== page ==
I reinstalled the rudder pedals today. I used a block of wood to support the pedals as I fitted the support blocks under the fuel tank. It was a bit fiddle to get the bolts in but I succeeded. I tightened the bolts but did not use the torque wrench today.
Reinstalling the Fuel Tank
With the holes for the rudder springs drilled I was ready to start reassembly. First I vacuumed out the floor under the instrument panel and cleaned up the excess grease.
Next I put the fuel tank into place under the glare shield. This was much easier than removing it. I started to work at securing the tank straps. At this point I had a look at the plans and thought that I had forgotten to put felt onto the tank. I removed the tank and then remembered that there were special instructions for the root molded tank. I found the instructions on the Sonex website and sure enough, felt was not required. I repositioned the tank under the glare shield and proceeded to install and tighten the strap bolts. I had to remember to install the fuel tank cap and the drain valve in order to close up the tank and keep contaminates out.
Rudder Spring Holes
Today I continued with the removal of the rudder pedals in order to provide access for the drilling of the holes for the rudder pedal springs. I started by removing the bolts the secured the rudder cables to the rudder pedal connecting link. After removing the pedals I cleaned up the cockpit floor. I pulled the fuel line up against the fire wall and then proceeded to remove the fuel tank.
Removing the fuel tank was a bit of a puzzle. I had to remove the fuel outlet in order to have clearance under the instrument panel crossmember and over the spar carry through tunnel. After a bit of fiddling it came out.
Next I worked to get the rudder spring holes marked. This was a bit challenging but easier now that the fuel tank was removed. With the holes marked I needed to figure out how to drill them. After trying to fit in my right angle drill and finding it was too large I started looking for smaller right angle drills. This seemed like an expensive idea so as I was looking through my tool box I came across my 12 inch long 18 inch drill bit. This was the solution.
I drilled the holes and while they were not exactly in the marked location they are both further from the edge of the angle which is actually better from a pull out point of view. I may have a bit of trouble getting the spring in but I think I can live with this.
Rudder Spring Holes
I discovered that I did not drill the holes for the rudder pedal springs. I spent some time figuring out where the holes need to be drilled but with the fuel tank installed this location is very difficult to get too. I need to remove the fuel tank.
Before removing the fuel tank I installed the seat pan and removed the control stick. This was to provide me a place to work from.
With the seat pan installed I removed the fasteners from the fuel tank straps. Next I tried to drop the tank down below the stops holding it in place. I forgot about the fuel cap and it prevented the tank from moving. After removing the fuel cap I was able to pull the tank forward but I could not tip it down below lower instrument panel cross member. So, I put the tank back in place.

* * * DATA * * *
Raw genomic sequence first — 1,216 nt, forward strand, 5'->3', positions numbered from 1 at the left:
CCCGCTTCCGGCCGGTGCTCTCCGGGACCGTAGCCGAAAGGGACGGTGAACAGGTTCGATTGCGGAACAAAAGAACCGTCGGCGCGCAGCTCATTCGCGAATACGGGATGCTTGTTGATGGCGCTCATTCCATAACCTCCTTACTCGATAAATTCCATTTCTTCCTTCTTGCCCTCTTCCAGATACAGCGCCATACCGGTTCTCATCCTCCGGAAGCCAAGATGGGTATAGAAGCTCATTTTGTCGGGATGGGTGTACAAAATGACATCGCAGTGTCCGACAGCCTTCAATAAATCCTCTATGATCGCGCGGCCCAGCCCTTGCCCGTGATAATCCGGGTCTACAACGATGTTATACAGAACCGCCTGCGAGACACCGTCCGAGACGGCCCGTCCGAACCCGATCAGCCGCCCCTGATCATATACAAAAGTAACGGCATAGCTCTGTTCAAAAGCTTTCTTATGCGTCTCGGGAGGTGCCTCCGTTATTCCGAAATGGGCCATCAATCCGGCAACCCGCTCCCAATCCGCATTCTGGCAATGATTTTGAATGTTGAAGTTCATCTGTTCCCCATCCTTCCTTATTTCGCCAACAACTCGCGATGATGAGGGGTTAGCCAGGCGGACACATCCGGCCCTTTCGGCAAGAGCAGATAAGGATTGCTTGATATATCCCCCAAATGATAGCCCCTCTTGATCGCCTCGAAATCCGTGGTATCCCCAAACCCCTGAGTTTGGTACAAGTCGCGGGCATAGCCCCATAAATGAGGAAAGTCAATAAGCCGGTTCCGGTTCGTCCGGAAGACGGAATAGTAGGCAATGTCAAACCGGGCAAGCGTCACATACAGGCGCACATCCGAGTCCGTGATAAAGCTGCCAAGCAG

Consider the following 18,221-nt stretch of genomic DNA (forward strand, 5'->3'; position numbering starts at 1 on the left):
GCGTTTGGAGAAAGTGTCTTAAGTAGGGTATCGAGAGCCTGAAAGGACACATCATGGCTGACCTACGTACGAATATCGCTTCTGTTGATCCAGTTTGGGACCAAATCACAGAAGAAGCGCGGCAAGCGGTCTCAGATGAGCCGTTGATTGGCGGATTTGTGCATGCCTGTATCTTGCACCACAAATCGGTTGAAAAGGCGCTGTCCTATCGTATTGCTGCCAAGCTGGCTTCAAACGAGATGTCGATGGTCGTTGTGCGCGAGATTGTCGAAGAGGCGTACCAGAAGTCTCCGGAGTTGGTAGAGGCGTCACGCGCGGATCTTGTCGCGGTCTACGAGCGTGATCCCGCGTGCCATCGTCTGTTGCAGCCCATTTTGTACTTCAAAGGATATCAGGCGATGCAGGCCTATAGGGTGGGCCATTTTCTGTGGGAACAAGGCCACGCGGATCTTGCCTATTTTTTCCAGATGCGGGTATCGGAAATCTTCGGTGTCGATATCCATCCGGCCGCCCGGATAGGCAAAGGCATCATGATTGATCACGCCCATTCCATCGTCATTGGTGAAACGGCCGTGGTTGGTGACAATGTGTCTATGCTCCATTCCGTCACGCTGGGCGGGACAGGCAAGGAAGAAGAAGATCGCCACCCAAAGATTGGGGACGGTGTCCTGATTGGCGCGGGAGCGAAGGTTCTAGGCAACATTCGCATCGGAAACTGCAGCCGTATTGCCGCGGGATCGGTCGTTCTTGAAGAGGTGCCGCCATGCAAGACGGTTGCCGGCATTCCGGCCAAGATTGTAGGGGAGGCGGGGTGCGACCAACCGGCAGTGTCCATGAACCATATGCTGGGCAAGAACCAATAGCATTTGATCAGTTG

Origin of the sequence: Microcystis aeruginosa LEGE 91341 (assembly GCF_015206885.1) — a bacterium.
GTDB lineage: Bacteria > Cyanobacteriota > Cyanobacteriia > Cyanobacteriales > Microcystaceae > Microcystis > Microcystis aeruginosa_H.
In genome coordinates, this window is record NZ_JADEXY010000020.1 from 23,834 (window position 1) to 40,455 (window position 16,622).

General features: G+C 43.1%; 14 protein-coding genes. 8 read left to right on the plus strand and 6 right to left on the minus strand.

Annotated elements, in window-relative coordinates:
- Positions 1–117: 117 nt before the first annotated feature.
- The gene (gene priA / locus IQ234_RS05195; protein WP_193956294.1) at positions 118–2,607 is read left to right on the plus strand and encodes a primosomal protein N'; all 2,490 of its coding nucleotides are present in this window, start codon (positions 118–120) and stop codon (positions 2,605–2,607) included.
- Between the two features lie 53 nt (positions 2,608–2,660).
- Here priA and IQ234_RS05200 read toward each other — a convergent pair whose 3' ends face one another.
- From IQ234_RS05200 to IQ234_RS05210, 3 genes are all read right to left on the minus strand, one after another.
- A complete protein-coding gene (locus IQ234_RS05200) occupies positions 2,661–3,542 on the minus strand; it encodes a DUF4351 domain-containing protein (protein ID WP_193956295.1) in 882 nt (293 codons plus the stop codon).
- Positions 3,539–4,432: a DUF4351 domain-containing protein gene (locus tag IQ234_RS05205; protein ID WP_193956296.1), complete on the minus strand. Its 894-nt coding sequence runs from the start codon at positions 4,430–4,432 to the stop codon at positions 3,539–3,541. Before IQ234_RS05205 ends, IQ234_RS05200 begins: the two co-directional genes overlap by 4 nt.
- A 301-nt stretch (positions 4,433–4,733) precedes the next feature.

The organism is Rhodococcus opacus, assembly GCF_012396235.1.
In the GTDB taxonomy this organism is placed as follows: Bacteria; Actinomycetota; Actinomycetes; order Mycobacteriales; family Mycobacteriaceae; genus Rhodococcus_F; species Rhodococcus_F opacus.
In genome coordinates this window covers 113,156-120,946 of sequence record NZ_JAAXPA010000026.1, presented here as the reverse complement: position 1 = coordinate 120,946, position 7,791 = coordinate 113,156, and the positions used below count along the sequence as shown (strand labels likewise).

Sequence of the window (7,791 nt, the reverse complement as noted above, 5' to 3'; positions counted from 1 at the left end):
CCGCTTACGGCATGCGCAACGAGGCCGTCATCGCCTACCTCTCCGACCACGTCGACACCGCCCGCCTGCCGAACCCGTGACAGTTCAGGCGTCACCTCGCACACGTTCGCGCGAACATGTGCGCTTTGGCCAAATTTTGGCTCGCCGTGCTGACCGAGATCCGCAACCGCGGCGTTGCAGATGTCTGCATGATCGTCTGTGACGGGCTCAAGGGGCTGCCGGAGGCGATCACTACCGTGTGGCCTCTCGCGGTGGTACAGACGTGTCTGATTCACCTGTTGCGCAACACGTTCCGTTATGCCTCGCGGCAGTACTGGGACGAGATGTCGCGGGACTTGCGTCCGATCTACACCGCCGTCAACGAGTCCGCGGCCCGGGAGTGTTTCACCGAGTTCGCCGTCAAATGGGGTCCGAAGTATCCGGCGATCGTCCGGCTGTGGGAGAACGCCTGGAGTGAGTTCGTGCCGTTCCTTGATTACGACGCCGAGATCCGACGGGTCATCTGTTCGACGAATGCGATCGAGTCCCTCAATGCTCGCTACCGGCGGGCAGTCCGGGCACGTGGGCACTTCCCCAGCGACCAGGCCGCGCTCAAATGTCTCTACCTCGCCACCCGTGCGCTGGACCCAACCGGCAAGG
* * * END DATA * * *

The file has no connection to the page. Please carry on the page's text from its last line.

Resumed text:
I’ll need to remove the rudder pedals to lower the fuel tank further. This will be my next step
Completing Riveting on the Rudder
A couple of rivets at the lower rib needed to be pulled by hand as they seemed to interfere with the rivets holding the control horn. By using a hand puller I was able to ensure that the head was seated properly as I slowly pulled the rivets.
Finishing Up Rudder
It’s been a while since I made an entry in my builders log. Work has been very slow but I am trying to get back at things and get back to recording my work. Today I was working on my rudder. I spent time deburring the ribs for inside the rudder. I found that a tongue depressor wrapped in sand paper works well to break of the burr on the inside of the flanges. After getting everything deburred, I began the riveting process. I started by riveting in the center rib then the hinge. Next, I reveted the rudder drive horn assembly. I left the drive horn assembly and the top rib off so that this area could be inspected as part of my precover inspection.
More Work on the Drive Horn
I continued working on the drive horn today. I center punched and drilled all of the pilot holes, completed the sanding and used scotch brite to clean up the part. I filed the bevel on the one edge as indicated. This appears to provide some relief when the horn is riveted to one of the ribs for the rudder.<br /><br /> With all of this work completed I started to setup for bending the drive horn.
Drive Horn Template
The drive horn shown in the plans has no dimensions but is drawn full scale. I decided that the quickest way to make this part was to start with a template. I used a piece of drafting paper to trace the drive horn from the plans. I then glued the drafting paper to a piece of bristol board and cut it out. This provided a rigid template that I could trace for the final shape on the aluminum.<br /><br /> I traced the shape onto the aluminum and used the band saw to cut out the rough shape. Next, I started the sanding.
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